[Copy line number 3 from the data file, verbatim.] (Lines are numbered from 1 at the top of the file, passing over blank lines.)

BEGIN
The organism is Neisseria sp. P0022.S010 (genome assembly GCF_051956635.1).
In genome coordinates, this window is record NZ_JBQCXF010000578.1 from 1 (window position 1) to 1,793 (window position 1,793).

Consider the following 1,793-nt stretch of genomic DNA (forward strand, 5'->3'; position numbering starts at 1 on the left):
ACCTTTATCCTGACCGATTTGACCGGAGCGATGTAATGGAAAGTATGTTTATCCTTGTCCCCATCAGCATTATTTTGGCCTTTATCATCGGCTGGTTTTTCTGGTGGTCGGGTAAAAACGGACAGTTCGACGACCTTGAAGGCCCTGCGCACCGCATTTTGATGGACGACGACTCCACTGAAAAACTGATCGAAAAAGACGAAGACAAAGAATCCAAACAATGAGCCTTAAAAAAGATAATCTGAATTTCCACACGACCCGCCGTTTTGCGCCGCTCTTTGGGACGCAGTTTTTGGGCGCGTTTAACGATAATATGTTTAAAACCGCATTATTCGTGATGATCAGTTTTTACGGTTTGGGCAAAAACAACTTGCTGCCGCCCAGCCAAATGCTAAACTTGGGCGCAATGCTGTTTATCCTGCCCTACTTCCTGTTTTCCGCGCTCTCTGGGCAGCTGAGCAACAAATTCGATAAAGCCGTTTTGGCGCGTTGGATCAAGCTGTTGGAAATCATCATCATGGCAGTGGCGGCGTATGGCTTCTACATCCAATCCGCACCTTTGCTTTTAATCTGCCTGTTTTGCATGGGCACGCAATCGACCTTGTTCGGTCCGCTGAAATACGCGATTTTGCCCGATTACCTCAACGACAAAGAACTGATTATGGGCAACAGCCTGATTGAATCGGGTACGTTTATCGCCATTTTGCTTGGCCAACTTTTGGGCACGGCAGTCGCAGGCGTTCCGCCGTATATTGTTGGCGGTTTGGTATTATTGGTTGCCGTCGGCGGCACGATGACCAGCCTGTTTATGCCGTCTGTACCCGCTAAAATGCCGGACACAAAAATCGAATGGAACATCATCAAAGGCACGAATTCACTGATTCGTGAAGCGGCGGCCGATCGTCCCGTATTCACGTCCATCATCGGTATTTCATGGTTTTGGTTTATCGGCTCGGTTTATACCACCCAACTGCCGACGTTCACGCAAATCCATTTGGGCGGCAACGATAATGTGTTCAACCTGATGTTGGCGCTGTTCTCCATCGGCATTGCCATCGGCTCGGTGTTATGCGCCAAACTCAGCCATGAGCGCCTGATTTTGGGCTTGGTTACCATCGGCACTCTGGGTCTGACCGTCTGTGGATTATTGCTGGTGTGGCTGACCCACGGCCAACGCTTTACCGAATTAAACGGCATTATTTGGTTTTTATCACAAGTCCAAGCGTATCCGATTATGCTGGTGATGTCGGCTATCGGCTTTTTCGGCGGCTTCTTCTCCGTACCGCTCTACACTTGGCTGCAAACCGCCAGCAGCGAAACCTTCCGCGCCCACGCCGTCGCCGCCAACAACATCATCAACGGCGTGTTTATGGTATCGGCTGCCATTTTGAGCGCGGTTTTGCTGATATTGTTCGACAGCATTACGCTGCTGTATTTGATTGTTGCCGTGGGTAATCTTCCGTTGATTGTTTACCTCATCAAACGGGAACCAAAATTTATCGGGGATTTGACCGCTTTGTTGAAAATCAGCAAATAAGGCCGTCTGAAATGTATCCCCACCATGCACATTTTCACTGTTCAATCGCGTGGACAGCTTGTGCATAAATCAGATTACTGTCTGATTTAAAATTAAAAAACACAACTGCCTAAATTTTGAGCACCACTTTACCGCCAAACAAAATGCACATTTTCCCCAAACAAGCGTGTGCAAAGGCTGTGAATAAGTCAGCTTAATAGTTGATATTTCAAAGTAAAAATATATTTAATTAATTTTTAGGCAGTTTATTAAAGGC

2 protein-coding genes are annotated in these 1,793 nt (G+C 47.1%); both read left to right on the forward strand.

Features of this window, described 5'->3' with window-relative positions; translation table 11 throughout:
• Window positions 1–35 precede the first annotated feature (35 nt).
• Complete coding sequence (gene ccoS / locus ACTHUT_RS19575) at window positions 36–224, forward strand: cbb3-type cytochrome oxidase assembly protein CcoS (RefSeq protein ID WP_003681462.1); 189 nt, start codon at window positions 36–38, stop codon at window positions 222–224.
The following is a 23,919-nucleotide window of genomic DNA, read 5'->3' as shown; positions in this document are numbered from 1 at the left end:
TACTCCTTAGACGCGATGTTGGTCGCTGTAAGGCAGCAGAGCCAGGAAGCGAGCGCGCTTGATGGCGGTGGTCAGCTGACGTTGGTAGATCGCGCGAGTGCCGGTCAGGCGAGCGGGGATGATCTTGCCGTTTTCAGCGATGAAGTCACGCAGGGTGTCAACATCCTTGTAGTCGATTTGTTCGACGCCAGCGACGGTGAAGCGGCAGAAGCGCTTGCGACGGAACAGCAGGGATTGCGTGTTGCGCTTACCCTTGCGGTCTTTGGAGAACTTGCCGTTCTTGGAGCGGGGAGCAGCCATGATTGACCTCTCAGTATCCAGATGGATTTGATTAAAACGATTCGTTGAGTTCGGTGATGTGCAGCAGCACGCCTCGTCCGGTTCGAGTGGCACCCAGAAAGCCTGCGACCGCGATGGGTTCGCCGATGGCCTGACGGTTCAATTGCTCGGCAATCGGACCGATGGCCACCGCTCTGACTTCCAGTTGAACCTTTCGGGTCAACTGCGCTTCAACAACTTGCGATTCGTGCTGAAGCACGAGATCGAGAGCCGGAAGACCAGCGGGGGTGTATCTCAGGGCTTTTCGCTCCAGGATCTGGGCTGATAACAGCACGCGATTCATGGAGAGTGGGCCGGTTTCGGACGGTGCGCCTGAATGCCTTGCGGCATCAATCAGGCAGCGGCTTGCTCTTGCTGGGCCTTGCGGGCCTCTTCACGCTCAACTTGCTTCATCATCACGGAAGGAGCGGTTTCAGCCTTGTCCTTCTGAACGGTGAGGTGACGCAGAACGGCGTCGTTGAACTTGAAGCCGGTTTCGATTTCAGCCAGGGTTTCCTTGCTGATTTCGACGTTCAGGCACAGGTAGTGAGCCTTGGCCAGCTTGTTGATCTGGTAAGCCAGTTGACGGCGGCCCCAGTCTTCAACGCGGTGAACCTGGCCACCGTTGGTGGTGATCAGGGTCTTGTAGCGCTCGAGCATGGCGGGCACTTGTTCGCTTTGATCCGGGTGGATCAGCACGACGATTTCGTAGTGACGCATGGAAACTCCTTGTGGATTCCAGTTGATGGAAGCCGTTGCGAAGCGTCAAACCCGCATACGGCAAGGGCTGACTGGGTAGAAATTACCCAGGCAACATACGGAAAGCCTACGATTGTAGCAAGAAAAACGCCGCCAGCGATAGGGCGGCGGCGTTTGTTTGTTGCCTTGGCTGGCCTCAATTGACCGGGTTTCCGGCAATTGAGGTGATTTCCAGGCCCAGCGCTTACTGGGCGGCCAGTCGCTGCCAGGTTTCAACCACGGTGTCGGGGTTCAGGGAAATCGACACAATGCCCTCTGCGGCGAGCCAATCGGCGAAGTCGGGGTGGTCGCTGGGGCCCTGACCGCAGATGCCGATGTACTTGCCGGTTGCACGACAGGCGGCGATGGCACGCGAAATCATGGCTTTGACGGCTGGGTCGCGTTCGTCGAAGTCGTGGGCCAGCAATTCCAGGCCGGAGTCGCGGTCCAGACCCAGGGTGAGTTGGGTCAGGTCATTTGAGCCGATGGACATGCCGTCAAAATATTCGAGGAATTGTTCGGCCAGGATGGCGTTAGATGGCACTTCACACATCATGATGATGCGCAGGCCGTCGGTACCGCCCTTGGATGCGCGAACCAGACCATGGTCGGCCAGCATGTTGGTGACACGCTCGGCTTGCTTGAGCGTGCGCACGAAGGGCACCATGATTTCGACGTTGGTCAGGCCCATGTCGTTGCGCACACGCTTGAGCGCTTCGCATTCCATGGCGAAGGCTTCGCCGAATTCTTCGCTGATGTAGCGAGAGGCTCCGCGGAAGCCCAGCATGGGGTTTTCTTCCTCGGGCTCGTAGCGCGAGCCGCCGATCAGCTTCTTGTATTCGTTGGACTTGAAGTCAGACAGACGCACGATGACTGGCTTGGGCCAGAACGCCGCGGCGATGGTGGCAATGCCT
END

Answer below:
Consider the following 1,793-nt stretch of genomic DNA (forward strand, 5'->3'; position numbering starts at 1 on the left):